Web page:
Glamox urges building owners to take action ahead of the ban on fluorescent tube lighting

  • Avoid last-minute rush as 70 percent of commercial buildings are affected
  • Seize the opportunity to save electricity used by lighting by up to 90%

Glamox AS (GLX), a leading lighting company, is advising businesses not to leave it too late to make the switch to LED lighting ahead of an EU phase-out of the most common types of fluorescent tubes. 

From 25 February 2023, with few exceptions, new compact fluorescent lamps (CFLs) and long-life tubes will be phased out in the EU. From 25 August, the phase-out extends to the most popular linear fluorescent tubes. Fluorescent lighting is in around 70 percent of commercial buildings in the EU. Glamox is urging businesses to seize the opportunity to make the switch sooner rather than later to avoid potential disruption and enjoy the benefits of energy savings and smarter ways of working.

Glamox fully supports the EU RoHS directive – short for Restriction of Hazardous Substances​ – which aims to eliminate toxic substances in electronic waste.

Fluorescent tubes are being phased out because they contain mercury, which is harmful to the environment and public health. There are millions of linear T5 and T8 fluorescent tubes installed across Europe, and around 10 million fluorescent luminaires of all types in Norway alone. Most linear fluorescent tube luminaires do not have electronics optimised for replacement LED tubes. Some luminaires may require rewiring or replacing to avoid impacting the performance or life of the LED tube. A last-minute rush by businesses to replace their lighting could lead to a shortage of installers and some supply issues in the industry.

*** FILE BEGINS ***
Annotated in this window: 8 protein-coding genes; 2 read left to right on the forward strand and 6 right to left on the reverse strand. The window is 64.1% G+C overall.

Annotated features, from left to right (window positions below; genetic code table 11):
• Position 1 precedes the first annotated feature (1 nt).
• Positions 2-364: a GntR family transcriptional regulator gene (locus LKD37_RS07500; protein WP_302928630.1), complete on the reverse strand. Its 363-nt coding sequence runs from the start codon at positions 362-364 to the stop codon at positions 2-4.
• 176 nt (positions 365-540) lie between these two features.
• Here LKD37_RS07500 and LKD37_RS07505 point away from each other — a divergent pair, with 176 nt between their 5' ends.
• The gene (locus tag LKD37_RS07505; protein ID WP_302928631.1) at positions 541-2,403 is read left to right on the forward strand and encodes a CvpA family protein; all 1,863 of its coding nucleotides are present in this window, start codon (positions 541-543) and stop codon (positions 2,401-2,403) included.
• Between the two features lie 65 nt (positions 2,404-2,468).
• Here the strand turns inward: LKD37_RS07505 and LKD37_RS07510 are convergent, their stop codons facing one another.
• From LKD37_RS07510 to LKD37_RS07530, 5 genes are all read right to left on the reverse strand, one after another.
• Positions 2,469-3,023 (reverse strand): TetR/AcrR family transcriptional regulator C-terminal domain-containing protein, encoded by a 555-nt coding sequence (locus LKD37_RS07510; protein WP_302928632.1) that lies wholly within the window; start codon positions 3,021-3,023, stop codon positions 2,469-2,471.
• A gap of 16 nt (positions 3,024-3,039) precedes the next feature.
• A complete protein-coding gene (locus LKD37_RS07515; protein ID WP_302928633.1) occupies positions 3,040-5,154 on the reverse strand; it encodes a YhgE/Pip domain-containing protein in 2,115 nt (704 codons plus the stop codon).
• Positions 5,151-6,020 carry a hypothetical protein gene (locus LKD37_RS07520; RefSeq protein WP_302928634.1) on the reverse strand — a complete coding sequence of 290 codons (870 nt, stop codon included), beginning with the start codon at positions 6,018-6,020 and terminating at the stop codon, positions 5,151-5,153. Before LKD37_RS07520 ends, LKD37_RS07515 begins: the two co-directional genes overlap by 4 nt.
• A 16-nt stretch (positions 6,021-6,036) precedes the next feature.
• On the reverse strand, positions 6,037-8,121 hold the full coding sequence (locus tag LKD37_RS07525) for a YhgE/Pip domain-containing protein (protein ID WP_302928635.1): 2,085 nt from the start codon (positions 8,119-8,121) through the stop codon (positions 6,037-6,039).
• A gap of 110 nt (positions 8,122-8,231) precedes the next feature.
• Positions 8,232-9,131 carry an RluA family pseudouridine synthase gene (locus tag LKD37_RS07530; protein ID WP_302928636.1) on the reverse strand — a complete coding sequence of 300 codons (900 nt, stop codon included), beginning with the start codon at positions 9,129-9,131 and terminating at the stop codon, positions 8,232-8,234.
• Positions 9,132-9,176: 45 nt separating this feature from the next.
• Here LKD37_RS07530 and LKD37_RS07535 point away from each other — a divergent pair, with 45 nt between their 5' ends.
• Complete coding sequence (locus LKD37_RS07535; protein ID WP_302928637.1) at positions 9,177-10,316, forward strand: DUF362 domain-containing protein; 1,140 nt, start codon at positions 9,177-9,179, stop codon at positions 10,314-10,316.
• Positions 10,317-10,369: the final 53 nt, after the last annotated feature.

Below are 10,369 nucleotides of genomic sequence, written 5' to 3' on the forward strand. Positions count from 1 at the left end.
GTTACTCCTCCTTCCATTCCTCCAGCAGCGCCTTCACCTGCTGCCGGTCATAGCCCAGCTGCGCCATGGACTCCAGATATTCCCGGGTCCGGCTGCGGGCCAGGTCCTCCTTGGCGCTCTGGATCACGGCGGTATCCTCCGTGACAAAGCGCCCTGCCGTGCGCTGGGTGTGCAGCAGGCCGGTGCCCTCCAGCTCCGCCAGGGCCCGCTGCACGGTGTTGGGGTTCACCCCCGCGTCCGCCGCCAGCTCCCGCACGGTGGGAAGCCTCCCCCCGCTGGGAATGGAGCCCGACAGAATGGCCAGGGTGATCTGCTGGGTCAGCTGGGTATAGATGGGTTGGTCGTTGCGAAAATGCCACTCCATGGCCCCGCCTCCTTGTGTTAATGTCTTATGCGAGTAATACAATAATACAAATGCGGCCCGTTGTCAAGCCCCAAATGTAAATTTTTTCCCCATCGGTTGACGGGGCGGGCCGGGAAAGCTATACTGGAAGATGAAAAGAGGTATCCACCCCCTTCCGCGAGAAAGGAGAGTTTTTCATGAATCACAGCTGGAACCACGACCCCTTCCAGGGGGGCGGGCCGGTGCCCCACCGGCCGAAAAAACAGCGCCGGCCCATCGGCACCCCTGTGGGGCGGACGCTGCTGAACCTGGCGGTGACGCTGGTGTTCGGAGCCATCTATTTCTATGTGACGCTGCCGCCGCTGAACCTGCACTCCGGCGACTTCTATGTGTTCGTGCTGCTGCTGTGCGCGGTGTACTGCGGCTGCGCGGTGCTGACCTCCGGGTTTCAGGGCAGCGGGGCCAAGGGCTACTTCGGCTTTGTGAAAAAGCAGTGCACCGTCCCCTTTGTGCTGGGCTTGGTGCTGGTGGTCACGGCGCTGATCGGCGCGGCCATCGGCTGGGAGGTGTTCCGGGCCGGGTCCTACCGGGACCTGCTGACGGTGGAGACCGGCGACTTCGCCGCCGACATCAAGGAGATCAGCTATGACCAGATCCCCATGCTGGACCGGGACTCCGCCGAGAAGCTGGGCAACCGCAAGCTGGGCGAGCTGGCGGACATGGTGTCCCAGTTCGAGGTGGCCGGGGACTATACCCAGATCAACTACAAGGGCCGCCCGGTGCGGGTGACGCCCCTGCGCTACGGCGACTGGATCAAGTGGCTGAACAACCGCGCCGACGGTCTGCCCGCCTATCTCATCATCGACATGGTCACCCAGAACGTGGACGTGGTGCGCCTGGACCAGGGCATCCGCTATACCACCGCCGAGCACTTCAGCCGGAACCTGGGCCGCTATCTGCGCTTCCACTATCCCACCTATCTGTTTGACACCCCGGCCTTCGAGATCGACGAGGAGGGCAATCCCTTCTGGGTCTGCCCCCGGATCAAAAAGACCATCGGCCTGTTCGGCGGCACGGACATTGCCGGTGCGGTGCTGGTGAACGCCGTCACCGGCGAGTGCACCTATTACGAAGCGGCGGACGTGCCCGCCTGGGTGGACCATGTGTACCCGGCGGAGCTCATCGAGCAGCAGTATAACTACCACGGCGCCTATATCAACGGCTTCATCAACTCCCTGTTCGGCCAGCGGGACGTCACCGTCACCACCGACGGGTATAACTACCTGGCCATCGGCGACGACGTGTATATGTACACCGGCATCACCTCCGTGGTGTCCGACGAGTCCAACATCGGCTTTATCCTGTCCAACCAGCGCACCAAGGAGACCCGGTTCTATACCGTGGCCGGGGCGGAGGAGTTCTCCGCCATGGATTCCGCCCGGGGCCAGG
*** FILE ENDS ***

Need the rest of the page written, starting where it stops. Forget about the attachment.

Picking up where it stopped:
“From 25 August, there will be no new T5 and T8 fluorescent tubes placed into the EU market. Existing stock may be sold but when it runs out, the familiar linear fluorescent tube will be confined to the wastebin of history,” said Astrid Simonsen Joos, Group CEO, Glamox. “Some businesses have started hoarding fluorescent tubes in hopes of postponing upgrades to their building lighting. We all need to accept that the transition to LED is a good thing – not only for the environment but for savings on energy bills as well.”

The best energy savings are realised by replacing old linear fluorescent luminaires with new LED luminaires. This can reduce electricity used by lighting by up to 50 percent when compared with fluorescent lighting. A saving of up to 90 percent can be achieved by wirelessly connecting luminaires with built-in sensors and controlling them using a light management system (tablet, wall panel, or laptop). The smart lighting switches on and off when and where it’s needed and can provide all manner of useful information to facilities managers – from energy use to room occupancy data.

Connected lighting also opens new opportunities to improve the wellbeing of employees through lighting that can be tuned to people’s circadian rhythms – a technology called ‘human-centric lighting’.